You can only cast a stick spell if you have that spell on your spells list, are able to cast spells of the appropriate level, and spend a number of charges equal to the spell level.

Since they can cast a spell, they can prepare staff when they make their daily preparations and impregnate them with some charges. Here is the relevant rule from the same page:

During your daily preparations, you can prepare a team to add fees for free. In doing so, the staff earns a number of charges equal to the highest level of spell you can cast. (…) You can only prepare a staff if you have at least one of his spells on your spells list.

The question is how much does the staff earn? A charge because they can only cast first level spells from the spell list that allows them to use and prepare the staff? Or two charges, because they are strictly capable of casting second level spells?

Follow-up question: what happens if they do not have the basic Spellingcast function of the assistant?

dnd 5th – Does a character who casts Shape Change and morphs into a caster use innate spell casting to cast spells with a long casting spell?

Trying to launch town will end shape change

As you noted, shape change is a concentration spell which means that focusing on another spell or casting a spell with a long casting spell will put an end to it (see also this Q / A).

The Innate Spellcasting of Planetar only says that (it's me who points out):

The ability of the caster to cast a spell is Charisma (DC 20 spell save). The planetary can innately cast the following spells, does not require any hardware component:

So, the only special property of Planetar's Innate spells is that they do not require any hardware components. All other aspects of spell casting function normally, according to the rules for innate spell casting, including the concentration requirement to be able to cast a spell with a long casting spell that you already have cited.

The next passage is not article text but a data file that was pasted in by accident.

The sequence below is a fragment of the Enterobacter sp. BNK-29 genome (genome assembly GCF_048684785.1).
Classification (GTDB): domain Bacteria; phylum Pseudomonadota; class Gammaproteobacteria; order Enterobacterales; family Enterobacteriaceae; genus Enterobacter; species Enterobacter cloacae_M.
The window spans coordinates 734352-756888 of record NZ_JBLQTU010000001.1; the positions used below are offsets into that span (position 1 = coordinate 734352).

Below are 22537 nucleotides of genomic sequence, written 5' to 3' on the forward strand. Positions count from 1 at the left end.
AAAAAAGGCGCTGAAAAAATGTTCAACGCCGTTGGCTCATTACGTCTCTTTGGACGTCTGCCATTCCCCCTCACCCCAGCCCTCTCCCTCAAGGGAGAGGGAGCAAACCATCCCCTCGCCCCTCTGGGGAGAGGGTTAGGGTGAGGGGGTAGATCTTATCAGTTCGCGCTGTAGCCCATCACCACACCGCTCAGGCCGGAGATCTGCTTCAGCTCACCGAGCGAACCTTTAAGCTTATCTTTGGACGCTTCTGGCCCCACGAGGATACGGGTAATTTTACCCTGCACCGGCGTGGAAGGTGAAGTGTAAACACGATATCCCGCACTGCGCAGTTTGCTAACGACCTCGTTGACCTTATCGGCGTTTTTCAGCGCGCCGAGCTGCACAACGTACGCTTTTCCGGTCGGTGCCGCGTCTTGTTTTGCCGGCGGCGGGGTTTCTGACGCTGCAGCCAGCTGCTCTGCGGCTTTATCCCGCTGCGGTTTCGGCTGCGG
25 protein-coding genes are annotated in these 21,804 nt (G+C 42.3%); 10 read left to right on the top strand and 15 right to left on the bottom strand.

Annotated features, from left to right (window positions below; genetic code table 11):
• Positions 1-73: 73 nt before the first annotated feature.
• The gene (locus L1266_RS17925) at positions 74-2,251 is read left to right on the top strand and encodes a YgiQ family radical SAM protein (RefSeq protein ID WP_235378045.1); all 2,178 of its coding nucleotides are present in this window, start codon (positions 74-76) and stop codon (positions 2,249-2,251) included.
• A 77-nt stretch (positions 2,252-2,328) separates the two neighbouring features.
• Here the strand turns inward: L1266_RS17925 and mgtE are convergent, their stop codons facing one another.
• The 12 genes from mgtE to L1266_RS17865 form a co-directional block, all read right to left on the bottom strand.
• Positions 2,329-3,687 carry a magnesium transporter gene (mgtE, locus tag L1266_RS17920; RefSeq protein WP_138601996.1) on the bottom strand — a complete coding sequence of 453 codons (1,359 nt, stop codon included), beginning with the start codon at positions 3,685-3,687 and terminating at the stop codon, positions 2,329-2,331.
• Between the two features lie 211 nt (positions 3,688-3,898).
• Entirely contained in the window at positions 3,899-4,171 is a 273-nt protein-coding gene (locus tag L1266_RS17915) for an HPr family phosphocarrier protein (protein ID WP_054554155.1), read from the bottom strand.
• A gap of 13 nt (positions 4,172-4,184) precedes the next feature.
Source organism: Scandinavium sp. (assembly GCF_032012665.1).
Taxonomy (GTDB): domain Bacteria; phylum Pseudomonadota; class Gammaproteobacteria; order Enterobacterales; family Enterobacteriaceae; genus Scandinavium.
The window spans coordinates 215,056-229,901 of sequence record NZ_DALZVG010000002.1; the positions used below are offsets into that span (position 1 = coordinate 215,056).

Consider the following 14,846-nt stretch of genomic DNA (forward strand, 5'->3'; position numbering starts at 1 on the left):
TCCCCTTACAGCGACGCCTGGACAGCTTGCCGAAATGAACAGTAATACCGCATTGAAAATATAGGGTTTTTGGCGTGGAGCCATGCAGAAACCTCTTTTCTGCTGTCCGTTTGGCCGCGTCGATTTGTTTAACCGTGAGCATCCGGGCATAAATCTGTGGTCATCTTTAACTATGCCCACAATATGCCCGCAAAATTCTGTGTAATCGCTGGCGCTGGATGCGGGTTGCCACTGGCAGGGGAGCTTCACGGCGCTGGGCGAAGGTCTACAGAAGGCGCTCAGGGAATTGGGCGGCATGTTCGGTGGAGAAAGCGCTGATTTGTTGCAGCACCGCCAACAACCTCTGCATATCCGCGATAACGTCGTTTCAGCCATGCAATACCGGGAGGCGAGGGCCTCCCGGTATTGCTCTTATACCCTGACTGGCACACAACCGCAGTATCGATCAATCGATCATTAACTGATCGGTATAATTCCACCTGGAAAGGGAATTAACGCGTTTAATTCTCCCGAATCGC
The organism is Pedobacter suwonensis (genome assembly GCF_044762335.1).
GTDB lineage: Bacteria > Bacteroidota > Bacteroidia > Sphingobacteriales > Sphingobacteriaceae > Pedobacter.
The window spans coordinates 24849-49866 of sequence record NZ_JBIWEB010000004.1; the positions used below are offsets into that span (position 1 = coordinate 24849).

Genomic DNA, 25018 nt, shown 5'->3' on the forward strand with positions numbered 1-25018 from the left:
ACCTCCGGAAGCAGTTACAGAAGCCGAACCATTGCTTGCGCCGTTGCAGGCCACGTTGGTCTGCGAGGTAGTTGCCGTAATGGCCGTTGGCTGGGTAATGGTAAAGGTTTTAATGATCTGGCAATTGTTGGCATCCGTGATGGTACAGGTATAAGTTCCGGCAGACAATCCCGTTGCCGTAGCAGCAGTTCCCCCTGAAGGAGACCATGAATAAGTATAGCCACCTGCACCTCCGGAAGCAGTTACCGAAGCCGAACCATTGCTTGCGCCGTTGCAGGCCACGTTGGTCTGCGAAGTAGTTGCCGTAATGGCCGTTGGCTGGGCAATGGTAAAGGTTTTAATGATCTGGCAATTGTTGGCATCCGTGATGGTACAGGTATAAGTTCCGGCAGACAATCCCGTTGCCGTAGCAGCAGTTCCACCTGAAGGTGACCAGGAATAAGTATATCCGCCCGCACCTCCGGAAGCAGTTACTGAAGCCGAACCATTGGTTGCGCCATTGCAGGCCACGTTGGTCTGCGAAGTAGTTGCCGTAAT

Therefore, the casting town as Planetar requires concentration for the duration, which means that trying to do so would end shape change as soon as you started the casting town.

5th dnd – Can you use Shape Change with character feats to attack the Tarrasque?

As stated in this question, you retain the benefit of your exploits when you change form. And you're right, the legendary resistance will not let the tarrasque avoid a fight.

Even if you associate the tarrasque with your feat of grappling, all that it does is to disadvantage it in its attacks against you. His attacks are at +19 to hit, and the ca of a giant storm is 16, so the disadvantage will not help you much.

The Tarrasque deals an average of 212 damage per round (his attacks averaged 36, 28, 28, 32, 24 damage, and he also gets legendary actions that can represent two more attacks for 28 and 36 damage).

It seems that the attacks of the tarrasque are non-magic (!), So a stone skin the spell will halve the damage received. Your concentration controls seem surprisingly safe: the storm giant gets +10 at its constitution, and with the stone skin Spell, it is unlikely that you need more than a DC10 backup.

Two high-level clerics can heal you for several rounds (1cure restores 10 hp per level of the spell slot).

But the main purpose of this case is that you force the tarrascus to attack you (with your stone skin your size would make you too big to swallow) rather than attacking one of your most fragile allies. And you give your allies the advantage over their attack rolls once the tarrasque is withheld.

It seems worth it.

How fast can a character be?

I've always loved fast characters like Speed-o-Sonic Sound of One Punch Man, who move fast, attack fast, and so on.

The question is how can I create one on D & D?

It seems impossible to me, prove me if I'm wrong.

dnd 5th – Can a character have additional backgrounds, or at least their benefits?

No and yes

No, a character can not replace his story. It's already happened, so it would not make sense for them to lose the profit.

Yes, there are non-traditional ways to get most of these things. Here's what the faction officer provides you, according to SCAG 147-8: